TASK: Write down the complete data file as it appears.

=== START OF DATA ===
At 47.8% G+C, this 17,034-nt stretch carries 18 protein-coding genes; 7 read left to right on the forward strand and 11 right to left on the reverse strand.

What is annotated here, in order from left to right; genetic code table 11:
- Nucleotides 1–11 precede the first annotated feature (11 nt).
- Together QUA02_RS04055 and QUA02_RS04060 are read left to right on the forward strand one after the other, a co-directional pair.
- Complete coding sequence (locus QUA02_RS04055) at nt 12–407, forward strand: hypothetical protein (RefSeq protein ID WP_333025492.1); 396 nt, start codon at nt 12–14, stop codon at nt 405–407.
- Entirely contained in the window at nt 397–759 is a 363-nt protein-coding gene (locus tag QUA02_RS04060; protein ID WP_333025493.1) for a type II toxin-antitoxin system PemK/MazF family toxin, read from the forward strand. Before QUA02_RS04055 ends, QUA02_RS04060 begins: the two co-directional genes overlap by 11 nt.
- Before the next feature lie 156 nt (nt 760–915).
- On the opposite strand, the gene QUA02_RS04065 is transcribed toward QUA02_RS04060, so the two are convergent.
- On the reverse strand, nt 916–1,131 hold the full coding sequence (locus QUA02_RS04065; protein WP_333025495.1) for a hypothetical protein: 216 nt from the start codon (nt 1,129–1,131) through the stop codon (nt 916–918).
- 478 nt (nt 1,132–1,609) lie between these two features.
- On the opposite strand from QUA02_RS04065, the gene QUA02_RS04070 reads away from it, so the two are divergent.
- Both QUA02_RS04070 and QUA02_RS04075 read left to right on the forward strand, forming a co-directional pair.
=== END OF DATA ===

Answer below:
At 47.8% G+C, this 17,034-nt stretch carries 18 protein-coding genes; 7 read left to right on the forward strand and 11 right to left on the reverse strand.

What is annotated here, in order from left to right; genetic code table 11:
- Nucleotides 1–11 precede the first annotated feature (11 nt).
- Together QUA02_RS04055 and QUA02_RS04060 are read left to right on the forward strand one after the other, a co-directional pair.
- Complete coding sequence (locus QUA02_RS04055) at nt 12–407, forward strand: hypothetical protein (RefSeq protein ID WP_333025492.1); 396 nt, start codon at nt 12–14, stop codon at nt 405–407.
- Entirely contained in the window at nt 397–759 is a 363-nt protein-coding gene (locus tag QUA02_RS04060; protein ID WP_333025493.1) for a type II toxin-antitoxin system PemK/MazF family toxin, read from the forward strand. Before QUA02_RS04055 ends, QUA02_RS04060 begins: the two co-directional genes overlap by 11 nt.
- Before the next feature lie 156 nt (nt 760–915).
- On the opposite strand, the gene QUA02_RS04065 is transcribed toward QUA02_RS04060, so the two are convergent.
- On the reverse strand, nt 916–1,131 hold the full coding sequence (locus QUA02_RS04065; protein WP_333025495.1) for a hypothetical protein: 216 nt from the start codon (nt 1,129–1,131) through the stop codon (nt 916–918).
- 478 nt (nt 1,132–1,609) lie between these two features.
- On the opposite strand from QUA02_RS04065, the gene QUA02_RS04070 reads away from it, so the two are divergent.
- Both QUA02_RS04070 and QUA02_RS04075 read left to right on the forward strand, forming a co-directional pair.